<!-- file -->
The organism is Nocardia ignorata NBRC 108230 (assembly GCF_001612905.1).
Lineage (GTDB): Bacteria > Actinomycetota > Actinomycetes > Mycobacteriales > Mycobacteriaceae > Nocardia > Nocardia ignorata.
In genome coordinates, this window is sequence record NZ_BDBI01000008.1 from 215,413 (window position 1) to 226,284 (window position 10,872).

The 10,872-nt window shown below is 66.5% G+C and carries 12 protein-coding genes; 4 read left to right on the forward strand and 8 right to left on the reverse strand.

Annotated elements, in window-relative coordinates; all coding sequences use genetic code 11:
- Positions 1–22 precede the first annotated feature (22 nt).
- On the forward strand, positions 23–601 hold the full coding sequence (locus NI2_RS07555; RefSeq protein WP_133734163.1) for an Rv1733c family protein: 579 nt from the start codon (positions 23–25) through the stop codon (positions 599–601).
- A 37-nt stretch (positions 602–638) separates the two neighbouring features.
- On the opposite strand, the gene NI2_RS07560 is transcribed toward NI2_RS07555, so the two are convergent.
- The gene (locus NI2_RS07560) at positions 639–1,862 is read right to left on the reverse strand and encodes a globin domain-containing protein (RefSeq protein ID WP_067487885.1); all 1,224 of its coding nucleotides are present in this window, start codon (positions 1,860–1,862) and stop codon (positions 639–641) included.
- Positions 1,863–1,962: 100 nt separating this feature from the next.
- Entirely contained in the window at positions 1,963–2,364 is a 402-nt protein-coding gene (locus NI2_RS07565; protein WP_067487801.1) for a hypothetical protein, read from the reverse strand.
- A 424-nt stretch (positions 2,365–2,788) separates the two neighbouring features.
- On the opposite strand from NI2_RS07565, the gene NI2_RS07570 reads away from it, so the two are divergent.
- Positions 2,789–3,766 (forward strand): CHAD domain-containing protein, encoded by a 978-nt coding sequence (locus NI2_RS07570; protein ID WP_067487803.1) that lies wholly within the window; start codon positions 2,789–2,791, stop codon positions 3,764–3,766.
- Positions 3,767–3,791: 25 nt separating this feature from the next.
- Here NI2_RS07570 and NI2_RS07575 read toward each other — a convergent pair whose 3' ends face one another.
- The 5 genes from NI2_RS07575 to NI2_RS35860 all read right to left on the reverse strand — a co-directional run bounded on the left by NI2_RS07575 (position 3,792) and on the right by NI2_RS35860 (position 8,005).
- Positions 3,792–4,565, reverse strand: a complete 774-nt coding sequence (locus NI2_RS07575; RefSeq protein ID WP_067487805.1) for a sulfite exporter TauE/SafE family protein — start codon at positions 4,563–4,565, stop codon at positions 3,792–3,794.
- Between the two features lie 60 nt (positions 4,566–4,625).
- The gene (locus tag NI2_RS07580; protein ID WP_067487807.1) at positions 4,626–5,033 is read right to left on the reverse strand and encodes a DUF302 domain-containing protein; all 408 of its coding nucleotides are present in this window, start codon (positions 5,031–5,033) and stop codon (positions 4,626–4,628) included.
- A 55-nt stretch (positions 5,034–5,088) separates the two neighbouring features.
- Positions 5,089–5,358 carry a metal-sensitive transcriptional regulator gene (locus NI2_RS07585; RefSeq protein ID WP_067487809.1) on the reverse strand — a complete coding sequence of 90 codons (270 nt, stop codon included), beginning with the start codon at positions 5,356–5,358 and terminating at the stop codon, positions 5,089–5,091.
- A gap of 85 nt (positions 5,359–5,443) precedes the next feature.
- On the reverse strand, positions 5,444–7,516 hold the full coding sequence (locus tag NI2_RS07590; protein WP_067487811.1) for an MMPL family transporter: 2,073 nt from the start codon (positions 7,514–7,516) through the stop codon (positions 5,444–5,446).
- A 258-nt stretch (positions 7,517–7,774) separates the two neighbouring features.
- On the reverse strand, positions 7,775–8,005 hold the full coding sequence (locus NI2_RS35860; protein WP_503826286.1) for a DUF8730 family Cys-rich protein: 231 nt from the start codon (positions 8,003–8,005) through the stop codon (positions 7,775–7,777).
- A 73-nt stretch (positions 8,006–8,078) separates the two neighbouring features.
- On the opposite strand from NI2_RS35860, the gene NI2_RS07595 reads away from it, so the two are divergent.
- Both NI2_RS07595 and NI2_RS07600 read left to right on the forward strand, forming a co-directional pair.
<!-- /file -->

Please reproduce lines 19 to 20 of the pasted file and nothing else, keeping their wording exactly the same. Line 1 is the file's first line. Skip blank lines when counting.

- Positions 3,792–4,565, reverse strand: a complete 774-nt coding sequence (locus NI2_RS07575; RefSeq protein ID WP_067487805.1) for a sulfite exporter TauE/SafE family protein — start codon at positions 4,563–4,565, stop codon at positions 3,792–3,794.
- Between the two features lie 60 nt (positions 4,566–4,625).